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Uta Barth's hazy photographs occupy the territory between abstraction and representation. Their lack of focus has become something of the artist's signature, and it often elicits comparisons between her work and that of such early-20th-century pictorialists as Gertrude Käsebier and Edward Steichen. In some regards this association is apt, especially when one considers the matte surfaces and heavy wooden backing of some of Barth's photographs, which emphasize their presence as objects. Moreover, as in pictorialist work, light evanescently illuminates many of Barth's scenes and subjects. For the most part, though, the fuzzy glow of her pictures far exceeds that of her predecessors' photographs. Barth renders landscapes and everyday spaces all but illegible by employing an extremely shallow depth of field. In doing so, she ruptures the age-old emphasis in photography on the referent and instead turns her audience toward its own experiences.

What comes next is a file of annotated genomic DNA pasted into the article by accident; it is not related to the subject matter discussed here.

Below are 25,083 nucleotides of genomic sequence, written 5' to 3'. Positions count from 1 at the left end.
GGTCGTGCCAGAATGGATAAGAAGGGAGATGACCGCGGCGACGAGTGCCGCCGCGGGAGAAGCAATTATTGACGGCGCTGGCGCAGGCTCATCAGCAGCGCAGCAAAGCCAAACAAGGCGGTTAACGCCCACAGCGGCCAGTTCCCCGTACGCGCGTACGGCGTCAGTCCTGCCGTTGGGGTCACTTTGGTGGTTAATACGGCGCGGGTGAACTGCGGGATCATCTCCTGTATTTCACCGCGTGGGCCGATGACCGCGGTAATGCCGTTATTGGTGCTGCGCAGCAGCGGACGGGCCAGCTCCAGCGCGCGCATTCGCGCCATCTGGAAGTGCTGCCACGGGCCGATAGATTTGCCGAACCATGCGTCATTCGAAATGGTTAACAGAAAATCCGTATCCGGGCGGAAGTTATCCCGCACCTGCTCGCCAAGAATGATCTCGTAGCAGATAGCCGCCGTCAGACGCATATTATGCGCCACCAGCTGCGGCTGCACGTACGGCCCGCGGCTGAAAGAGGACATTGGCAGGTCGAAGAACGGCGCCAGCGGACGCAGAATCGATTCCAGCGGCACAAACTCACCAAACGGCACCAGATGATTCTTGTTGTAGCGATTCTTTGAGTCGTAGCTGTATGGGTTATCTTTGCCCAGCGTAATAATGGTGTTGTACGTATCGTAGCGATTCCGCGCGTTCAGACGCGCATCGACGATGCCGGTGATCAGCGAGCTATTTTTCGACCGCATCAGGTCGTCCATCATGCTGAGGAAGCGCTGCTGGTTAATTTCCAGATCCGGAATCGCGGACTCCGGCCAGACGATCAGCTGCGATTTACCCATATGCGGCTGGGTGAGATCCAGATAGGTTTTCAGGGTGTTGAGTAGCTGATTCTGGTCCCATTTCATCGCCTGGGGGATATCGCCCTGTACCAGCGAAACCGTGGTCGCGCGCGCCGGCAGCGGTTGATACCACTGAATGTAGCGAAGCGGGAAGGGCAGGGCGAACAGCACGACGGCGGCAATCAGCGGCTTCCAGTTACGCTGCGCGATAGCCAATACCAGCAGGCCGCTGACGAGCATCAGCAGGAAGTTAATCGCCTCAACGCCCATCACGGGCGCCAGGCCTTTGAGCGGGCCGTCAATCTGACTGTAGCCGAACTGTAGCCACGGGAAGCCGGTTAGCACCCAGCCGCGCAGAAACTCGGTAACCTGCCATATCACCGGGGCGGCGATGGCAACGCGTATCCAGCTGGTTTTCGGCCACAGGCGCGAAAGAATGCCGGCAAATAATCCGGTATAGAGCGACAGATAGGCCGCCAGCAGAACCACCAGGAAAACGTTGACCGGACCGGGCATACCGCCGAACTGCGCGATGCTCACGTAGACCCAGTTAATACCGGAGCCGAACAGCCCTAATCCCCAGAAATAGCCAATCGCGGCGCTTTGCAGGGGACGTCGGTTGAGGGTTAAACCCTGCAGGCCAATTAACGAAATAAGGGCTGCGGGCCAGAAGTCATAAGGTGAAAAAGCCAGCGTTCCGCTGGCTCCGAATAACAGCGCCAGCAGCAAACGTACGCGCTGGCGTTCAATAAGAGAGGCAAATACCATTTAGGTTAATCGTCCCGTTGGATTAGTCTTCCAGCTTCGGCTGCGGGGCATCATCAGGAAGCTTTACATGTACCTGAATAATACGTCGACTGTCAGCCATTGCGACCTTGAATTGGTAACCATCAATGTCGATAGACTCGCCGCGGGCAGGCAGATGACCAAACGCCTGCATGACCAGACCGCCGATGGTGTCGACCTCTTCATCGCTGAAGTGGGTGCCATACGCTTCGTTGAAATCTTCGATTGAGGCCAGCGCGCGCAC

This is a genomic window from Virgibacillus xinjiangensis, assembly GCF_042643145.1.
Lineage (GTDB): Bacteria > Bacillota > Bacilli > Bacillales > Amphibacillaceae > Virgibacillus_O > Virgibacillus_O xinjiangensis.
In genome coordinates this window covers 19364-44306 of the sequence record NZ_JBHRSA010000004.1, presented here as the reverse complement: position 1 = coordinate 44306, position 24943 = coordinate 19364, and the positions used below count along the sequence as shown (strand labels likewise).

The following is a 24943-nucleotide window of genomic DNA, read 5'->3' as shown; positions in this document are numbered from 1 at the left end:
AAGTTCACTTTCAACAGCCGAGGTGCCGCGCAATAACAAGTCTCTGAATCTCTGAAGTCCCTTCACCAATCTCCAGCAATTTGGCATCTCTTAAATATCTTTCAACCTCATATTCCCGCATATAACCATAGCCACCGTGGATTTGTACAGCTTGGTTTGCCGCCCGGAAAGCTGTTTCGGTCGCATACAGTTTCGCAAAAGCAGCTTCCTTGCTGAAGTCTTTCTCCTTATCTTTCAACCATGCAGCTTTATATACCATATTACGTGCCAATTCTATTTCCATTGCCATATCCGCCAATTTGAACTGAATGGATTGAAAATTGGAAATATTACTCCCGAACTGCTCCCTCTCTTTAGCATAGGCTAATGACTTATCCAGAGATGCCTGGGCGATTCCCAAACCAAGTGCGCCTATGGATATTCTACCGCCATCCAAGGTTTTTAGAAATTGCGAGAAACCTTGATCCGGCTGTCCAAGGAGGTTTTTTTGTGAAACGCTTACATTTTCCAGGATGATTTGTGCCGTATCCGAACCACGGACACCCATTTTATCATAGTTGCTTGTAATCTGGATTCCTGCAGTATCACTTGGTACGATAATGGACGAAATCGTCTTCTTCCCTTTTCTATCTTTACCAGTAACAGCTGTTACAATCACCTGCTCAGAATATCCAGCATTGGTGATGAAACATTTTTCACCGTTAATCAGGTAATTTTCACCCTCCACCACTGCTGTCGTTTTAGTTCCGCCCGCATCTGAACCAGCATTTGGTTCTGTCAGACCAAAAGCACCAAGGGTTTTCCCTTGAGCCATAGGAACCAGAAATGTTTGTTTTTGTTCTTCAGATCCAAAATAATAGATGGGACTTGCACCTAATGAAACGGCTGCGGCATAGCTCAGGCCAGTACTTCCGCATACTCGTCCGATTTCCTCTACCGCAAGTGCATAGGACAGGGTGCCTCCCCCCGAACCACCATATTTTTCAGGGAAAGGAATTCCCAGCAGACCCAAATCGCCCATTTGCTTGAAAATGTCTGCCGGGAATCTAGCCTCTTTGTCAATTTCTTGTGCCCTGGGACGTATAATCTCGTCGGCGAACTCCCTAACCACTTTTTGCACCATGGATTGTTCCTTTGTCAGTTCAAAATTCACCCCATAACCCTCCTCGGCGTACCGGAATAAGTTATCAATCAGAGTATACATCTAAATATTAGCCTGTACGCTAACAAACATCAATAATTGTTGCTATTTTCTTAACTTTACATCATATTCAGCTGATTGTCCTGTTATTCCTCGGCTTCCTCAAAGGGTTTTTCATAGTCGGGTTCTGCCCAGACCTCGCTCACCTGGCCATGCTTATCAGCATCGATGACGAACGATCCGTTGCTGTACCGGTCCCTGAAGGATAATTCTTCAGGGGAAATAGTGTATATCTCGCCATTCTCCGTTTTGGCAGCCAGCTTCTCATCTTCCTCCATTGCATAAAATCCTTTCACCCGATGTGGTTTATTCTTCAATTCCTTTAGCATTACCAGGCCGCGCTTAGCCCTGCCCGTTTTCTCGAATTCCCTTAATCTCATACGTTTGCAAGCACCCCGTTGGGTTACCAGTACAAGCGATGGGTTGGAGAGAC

As early as her series Field and Ground (both 1994–97), Barth began moving toward an emphasis on pure surface; often only the occasional detail could clue viewers into what they were seeing. In her series nowhere near (1999), she offers a clearly rendered object: the panes of her living-room windows, through which she shoots the surrounding landscape. Yet windows exist not to be seen, but to be seen through. In focusing her lens on the glass itself rather than the view behind it, Barth highlights the conceptual underpinnings of all her work: an examination of the act of perception. When she enlarges some photographs to epic proportions and arranges them in diptychs or triptychs, Barth effectively overwhelms viewers with an acute awareness of their own processes of seeing, very often by confounding their understanding of what it is they see. In their banal beauty, her photographs hold a mirror up to the limits of perception itself.